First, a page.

Let’s talk about pink. On the LFW catwalks there were rose golds, dusky pinks, shocking pinks, deep cherry, candy pink and pale pink is going to be very big in 2017. Big brands are jumping on the trend and designers are giving us many variations. One designer Ryan Lo even teamed up with cult pink brand Hello Kitty to create an extravaganza of pink. There’s even a new name for it, “millennial pink” which has a duskier shade.
It’s not just a feminine trend as many mens collections showed off pink too. No longer is pink owned by little girls (something I always hate), but pink is being introduced for all.
The history of pink
Did you know that pink used to be associated with boys, but then it changed. Why? Well, pink is basically pale red. Lots of oher colours like blue, green and yellow have pale versions but pale red was given it’s own special name, pink. Before the mid 20C and particularly in the 19C the colour associated with little boys was a version of faded red, red being a military colour. Pale blue, as it was associated with the Virgin Mary, was seen as a girls colour. The idea of pink for boys and blue for girls started to change at the turn of the century and by the 1950’s blue emerged as the colour for boys and pink for girls. Now that has stuck so firmly that often it’s the only choice parents have, something that annoys many.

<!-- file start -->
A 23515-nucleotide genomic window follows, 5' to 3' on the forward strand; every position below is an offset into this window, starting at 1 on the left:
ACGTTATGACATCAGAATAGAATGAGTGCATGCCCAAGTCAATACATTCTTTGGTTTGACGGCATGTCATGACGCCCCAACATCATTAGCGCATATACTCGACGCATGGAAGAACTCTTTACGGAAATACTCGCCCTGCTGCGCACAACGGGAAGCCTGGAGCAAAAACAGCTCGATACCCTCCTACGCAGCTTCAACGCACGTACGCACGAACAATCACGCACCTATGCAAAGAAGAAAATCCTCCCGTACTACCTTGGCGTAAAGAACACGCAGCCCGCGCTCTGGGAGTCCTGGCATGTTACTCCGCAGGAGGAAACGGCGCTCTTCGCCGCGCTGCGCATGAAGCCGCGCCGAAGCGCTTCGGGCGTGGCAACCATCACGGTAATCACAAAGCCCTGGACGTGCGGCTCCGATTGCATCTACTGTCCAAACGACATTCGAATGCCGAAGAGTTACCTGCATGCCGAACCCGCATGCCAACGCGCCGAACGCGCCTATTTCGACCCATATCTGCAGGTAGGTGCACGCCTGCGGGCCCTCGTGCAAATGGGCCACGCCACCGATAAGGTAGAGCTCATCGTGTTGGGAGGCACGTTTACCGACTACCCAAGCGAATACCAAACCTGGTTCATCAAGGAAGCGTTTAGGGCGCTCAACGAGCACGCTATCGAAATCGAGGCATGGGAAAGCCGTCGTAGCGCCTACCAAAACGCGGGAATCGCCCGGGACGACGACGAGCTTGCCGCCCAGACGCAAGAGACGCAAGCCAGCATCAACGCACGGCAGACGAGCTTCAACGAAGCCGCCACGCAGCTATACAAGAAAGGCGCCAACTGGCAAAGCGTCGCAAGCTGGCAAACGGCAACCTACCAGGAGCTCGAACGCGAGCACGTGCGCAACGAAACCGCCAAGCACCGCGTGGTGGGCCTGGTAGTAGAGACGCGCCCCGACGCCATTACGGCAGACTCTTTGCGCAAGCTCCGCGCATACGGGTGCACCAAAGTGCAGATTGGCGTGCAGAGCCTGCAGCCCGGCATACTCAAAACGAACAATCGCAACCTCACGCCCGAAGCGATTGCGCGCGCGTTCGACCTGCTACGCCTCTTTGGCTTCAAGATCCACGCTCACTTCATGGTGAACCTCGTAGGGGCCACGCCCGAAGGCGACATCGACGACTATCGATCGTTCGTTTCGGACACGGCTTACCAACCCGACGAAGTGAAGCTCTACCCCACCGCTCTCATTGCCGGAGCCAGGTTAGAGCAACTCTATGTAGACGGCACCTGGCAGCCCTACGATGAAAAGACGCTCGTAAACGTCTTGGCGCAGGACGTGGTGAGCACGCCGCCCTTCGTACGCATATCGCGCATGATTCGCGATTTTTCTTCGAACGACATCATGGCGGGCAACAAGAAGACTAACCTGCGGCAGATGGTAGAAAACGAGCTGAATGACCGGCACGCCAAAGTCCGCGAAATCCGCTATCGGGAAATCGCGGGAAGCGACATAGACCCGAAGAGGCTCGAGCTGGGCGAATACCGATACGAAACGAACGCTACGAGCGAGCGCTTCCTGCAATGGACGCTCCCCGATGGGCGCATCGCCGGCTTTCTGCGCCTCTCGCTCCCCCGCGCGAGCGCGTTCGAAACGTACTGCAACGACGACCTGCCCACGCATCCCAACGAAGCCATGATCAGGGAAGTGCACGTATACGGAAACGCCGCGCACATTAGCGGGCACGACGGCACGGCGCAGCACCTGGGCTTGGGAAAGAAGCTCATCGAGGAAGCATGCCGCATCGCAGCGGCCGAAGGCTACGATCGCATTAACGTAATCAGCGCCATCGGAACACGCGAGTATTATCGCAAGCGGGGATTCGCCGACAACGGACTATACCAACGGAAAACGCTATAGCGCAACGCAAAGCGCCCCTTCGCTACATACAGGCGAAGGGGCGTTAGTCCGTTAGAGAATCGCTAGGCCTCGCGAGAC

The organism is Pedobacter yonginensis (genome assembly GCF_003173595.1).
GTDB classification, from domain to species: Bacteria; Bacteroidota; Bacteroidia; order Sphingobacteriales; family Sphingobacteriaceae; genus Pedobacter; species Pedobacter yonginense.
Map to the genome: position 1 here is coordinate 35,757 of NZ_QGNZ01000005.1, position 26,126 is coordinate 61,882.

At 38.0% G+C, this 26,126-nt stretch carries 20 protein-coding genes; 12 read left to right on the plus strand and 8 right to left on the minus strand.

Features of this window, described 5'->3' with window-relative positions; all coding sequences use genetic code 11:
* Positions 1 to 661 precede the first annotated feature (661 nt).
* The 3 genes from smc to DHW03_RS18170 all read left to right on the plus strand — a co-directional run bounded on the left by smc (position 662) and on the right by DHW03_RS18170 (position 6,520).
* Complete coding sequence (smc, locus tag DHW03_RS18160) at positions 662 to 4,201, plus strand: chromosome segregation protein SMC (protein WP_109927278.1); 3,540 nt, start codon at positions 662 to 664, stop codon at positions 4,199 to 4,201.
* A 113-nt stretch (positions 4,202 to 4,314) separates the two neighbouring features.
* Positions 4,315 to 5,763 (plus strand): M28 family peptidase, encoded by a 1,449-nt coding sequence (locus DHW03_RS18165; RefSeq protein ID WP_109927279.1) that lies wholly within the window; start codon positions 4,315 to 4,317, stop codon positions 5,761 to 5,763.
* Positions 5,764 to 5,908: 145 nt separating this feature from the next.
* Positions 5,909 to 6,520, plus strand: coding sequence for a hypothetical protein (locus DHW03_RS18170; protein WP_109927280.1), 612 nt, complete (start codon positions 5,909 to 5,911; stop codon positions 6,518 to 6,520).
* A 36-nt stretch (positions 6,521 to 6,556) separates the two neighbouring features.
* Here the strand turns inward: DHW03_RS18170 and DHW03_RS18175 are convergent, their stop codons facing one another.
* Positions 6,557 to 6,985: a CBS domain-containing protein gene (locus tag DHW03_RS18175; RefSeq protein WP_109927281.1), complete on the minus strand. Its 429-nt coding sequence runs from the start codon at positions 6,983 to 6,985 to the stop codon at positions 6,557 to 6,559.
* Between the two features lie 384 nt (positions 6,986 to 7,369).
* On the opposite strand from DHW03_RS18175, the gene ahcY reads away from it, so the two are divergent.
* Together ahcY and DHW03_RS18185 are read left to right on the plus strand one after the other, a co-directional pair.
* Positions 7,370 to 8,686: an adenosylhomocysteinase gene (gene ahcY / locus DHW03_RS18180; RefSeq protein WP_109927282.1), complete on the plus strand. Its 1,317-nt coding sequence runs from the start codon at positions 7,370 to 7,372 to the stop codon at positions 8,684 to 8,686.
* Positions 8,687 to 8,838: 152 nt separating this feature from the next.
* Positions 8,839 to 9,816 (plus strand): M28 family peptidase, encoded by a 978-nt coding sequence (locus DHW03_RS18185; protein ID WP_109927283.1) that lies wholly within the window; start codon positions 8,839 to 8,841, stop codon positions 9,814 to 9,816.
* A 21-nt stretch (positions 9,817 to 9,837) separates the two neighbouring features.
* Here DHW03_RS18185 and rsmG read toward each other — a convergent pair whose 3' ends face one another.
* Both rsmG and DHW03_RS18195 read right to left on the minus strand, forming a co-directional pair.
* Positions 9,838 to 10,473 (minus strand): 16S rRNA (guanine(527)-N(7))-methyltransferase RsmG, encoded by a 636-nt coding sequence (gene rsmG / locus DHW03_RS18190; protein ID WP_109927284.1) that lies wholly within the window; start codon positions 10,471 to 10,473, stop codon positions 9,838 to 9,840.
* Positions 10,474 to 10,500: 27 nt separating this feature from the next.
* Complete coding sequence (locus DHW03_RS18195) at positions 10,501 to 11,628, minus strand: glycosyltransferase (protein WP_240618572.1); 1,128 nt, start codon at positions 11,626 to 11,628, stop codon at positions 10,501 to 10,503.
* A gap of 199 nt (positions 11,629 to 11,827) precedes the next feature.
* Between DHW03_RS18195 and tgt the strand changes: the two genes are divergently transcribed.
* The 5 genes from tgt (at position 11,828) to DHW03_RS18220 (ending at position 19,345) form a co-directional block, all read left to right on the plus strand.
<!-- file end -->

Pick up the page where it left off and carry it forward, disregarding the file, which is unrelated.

My top Pink high street buys
About Helen Beaumont
Helen Beaumont’s career started at Camberwell College of Art, where she studied the History of Art and Design, specialising in costume during her final year. After completing study, Helen became a costume buyer for theatre and opera. She is now a professional costume designer, with a keen interest in period clothing and fashion. Throughout her career, Helen has created authentic costumes for film, TV and commercials for prestigious companies such as the Universal Studios, Disney, BBC, Tiger Aspect and the Young Vic Theatre.